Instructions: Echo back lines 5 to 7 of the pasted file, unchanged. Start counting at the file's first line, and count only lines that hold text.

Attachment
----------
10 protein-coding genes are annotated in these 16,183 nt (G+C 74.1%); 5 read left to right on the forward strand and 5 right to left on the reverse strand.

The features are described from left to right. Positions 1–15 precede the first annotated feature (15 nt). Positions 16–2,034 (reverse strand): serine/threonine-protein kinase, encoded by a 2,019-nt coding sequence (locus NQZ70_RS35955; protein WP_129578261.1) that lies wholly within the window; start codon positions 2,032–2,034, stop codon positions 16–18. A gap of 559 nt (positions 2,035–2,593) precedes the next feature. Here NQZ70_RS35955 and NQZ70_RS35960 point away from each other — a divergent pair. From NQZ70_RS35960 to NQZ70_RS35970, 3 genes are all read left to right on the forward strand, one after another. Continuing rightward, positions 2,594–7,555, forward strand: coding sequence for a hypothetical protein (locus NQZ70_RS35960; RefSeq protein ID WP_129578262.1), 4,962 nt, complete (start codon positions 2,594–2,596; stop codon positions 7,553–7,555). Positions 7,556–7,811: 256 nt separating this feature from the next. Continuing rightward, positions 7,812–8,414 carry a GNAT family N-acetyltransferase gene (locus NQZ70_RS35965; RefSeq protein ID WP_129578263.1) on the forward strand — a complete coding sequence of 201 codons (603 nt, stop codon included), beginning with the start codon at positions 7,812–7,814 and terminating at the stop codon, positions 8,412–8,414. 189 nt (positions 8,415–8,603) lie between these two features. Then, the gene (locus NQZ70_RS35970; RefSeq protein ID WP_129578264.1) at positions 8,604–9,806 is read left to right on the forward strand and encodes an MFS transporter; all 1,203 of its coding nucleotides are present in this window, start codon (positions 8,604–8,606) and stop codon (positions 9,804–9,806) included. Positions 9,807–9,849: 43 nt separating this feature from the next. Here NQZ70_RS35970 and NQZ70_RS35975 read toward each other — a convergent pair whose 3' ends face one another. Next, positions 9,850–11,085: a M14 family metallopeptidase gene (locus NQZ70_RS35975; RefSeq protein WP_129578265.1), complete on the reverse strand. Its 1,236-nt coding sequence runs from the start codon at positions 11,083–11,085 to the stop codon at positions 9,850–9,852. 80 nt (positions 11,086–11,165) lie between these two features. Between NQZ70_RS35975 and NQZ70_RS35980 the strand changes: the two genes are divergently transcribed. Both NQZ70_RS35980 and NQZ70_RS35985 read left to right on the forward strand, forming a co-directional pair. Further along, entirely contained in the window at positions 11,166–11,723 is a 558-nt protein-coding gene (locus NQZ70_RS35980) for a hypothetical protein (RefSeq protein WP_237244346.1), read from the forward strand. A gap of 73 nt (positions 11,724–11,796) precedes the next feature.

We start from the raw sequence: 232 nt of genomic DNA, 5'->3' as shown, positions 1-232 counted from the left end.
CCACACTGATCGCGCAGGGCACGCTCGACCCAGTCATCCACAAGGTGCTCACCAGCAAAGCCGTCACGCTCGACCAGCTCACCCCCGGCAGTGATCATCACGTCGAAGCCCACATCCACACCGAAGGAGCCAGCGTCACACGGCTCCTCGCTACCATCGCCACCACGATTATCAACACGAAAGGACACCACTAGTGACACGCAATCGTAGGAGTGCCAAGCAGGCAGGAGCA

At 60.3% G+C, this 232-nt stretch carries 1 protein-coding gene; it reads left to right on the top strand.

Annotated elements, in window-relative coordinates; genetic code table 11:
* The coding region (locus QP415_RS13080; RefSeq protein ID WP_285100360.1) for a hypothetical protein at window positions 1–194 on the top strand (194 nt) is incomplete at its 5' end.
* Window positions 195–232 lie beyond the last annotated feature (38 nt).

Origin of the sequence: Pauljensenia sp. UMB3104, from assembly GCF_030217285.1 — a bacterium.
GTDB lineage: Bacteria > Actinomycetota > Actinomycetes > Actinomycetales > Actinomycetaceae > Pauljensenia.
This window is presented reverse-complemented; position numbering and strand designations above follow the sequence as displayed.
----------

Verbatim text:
At 60.3% G+C, this 232-nt stretch carries 1 protein-coding gene; it reads left to right on the top strand.

Annotated elements, in window-relative coordinates; genetic code table 11:
* The coding region (locus QP415_RS13080; RefSeq protein ID WP_285100360.1) for a hypothetical protein at window positions 1–194 on the top strand (194 nt) is incomplete at its 5' end.